In early June, after a season's climbing and travelling around Nepal with Charles Evans,2 the time came to say our farewells. As the plane sped down the runway on its way out of Katmandu I caught a last glimpse of Charles waving and felt a lump rising in my throat; we had spent three wonderful months together.

I was bound for Rawalpindi where I was to meet up with the 1957 Disteghil Sar expedition.3I was already behind schedule and knew the urgency of arriving without any further delay. I was tired and when at last I landed in Rawalpindi I was developing my first sore throat since leaving England.

The others had left over a week earlier and had given instructions for me to follow as soon as possible with some of the stores which had been late in arriving.

Despite the perfect weather at Rawalpindi, it was several days before the mountain weather was good enough to permit a flight over the high passes to Gilgit. I paid my respects to the Political Agent there, and was given breakfast before the day's journey began. A jeep was hired for me and I experienced a hair-raising ride along cliff-tracks and round steeply climbing hair-pin bends, which the jeep was unable to negotiate without having to reverse half-way across, towards lhe precipice-edge. I was always ready to jump out in case of emergency.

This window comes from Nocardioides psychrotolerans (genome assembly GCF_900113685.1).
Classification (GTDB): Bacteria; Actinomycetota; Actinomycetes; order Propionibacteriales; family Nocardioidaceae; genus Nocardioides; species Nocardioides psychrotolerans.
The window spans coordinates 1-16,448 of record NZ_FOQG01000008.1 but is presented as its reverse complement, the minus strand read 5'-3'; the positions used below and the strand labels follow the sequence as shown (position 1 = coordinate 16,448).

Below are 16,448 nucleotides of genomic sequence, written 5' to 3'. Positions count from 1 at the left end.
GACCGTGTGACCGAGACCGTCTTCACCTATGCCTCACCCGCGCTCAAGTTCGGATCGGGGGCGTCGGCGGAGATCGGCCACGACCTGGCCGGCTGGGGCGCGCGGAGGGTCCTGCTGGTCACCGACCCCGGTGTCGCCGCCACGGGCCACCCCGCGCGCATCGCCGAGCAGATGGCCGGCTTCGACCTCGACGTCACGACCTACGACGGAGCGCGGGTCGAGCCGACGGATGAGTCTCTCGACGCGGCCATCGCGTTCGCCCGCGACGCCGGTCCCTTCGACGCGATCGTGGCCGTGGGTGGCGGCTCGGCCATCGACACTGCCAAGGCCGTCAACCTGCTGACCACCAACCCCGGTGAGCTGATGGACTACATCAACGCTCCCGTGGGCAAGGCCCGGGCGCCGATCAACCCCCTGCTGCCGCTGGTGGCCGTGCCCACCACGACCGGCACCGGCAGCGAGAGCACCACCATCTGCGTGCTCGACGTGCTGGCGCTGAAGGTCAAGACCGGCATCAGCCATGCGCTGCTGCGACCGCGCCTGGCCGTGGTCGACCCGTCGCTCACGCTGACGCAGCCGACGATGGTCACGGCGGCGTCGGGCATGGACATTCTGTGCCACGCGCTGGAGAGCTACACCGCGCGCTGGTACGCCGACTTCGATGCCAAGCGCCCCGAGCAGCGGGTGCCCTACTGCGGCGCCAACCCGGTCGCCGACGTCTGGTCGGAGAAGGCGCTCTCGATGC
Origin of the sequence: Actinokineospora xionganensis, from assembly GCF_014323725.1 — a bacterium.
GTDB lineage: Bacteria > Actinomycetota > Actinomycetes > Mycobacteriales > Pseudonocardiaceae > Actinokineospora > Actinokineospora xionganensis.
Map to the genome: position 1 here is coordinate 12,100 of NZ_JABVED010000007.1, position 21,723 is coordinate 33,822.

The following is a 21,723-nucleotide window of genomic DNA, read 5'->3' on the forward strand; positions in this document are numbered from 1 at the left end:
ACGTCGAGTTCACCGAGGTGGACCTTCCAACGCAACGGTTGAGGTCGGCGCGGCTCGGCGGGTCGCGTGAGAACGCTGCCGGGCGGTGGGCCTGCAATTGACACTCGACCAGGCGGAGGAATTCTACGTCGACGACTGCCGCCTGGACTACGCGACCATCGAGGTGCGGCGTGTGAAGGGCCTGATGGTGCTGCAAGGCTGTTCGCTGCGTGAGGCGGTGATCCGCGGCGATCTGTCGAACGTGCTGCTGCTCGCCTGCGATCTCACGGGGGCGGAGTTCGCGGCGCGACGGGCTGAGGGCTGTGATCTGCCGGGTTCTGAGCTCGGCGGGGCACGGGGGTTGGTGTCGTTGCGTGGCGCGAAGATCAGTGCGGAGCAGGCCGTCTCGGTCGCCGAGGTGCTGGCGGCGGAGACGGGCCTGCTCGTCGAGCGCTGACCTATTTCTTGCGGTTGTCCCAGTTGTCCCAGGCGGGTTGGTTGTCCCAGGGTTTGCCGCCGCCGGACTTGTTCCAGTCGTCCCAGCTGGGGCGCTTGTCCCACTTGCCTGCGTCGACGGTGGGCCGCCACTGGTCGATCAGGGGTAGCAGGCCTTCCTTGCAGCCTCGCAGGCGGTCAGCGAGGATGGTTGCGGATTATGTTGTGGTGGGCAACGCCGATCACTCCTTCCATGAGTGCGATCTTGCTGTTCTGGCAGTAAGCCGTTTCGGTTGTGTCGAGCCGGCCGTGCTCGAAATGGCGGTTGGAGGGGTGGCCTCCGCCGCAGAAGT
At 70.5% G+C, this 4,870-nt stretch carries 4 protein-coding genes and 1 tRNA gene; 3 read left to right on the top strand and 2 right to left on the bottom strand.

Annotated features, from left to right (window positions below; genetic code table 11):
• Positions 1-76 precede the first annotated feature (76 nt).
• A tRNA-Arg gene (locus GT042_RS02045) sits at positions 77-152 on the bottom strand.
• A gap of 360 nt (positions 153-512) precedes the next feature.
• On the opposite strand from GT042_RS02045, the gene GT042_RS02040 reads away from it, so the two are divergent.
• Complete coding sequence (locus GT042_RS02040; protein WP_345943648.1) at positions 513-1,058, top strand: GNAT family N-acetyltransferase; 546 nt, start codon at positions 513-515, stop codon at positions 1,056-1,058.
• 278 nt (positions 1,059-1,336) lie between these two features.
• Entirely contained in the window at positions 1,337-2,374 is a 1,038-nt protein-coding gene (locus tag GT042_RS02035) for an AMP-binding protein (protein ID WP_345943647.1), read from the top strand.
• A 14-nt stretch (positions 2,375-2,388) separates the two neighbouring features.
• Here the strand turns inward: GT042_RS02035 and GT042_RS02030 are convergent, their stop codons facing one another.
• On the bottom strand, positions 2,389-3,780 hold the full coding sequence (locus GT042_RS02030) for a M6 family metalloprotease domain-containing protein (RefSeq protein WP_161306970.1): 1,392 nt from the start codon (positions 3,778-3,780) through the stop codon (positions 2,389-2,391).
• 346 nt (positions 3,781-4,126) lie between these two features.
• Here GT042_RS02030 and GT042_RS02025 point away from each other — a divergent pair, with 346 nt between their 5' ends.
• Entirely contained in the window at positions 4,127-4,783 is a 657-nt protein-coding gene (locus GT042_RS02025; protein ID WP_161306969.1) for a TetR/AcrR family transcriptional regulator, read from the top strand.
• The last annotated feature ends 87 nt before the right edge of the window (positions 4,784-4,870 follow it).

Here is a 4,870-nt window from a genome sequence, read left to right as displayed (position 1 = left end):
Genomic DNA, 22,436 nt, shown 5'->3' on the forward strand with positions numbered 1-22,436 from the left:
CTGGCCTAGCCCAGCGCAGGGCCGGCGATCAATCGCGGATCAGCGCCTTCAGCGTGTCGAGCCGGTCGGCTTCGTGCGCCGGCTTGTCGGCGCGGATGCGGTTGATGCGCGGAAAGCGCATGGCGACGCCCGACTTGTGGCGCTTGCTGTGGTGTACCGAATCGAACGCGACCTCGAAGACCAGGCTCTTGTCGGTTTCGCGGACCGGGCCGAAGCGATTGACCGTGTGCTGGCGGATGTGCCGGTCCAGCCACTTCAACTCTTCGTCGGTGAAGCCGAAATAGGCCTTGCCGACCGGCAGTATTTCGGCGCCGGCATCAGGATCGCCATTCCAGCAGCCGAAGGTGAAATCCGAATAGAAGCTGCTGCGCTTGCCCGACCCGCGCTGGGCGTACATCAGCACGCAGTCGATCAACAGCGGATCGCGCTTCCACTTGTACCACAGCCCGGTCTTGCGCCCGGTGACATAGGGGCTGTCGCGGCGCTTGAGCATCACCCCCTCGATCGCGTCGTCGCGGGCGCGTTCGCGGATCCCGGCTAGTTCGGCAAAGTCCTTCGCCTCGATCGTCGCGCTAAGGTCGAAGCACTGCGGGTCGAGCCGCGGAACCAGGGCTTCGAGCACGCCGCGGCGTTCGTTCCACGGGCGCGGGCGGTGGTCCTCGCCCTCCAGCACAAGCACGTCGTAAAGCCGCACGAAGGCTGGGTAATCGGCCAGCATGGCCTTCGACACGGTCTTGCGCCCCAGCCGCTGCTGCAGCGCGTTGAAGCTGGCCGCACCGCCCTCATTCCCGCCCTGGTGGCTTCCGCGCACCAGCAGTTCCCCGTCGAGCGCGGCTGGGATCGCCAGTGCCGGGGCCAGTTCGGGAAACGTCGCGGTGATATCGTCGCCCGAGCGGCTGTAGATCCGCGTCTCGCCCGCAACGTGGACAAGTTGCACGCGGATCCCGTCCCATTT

Covered with dust, very tired and my throat becoming unbearably sore, I arrived at Minapin where I stayed at the Rest House.To get food for an evening meal I tried out my Sherpa-cum- Hindustani on the locals, and ended up with chicken and potatoes which was rather tough for my tender throat.

Sketch map showing approaches to rakaposhi, Haramosh, Disteghil Sar and Minapin.

Sketch map showing approaches to rakaposhi, Haramosh, Disteghil Sar and Minapin.

With the inbred horseman coming out in me, I ventured to hire some horses for the equipment and also one for myself. The owners came along too, but as they walked alongside the loads there was little advantage in my riding at all, especially as it took me all my time to keep up with the laden horses.

On arrival at Nagar, which was a veritable oasis in the wilderness, I learnt that the main party were some ten days ahead of me. After spending the night at the Mir's palace, I left the next day with three local men of Nagar as my porters.

The next two days were the most trying of the expedition for me: they were waterless and foodless. The only water available was from the muddy glacial torrent that roared its way relentlessly down the gorge. I collected this, and overnight it settled and left a thick sludge at the bottom of my empty stewed steak tin which served me as a cup. I had deliberately travelled light, thinking I would meet the others soon after leaving Gilgit.

Late in the afternoon of the second day I reached Hispar. The villagers flocked around my tent, and during the course of the evening I lost a shirt and various other small items from my rucksack. 1 finally piled everything into my tent before getting inside to sleep.

We left early the next morning and it was hard work trying to keep the porters on the move. At 3.30 p.m. I gave in to their plea that there was no water further on. Although they had tried this several times during the day, I felt that we had done enough and that perhaps it would be the last water for some distance, so we settled down for the night.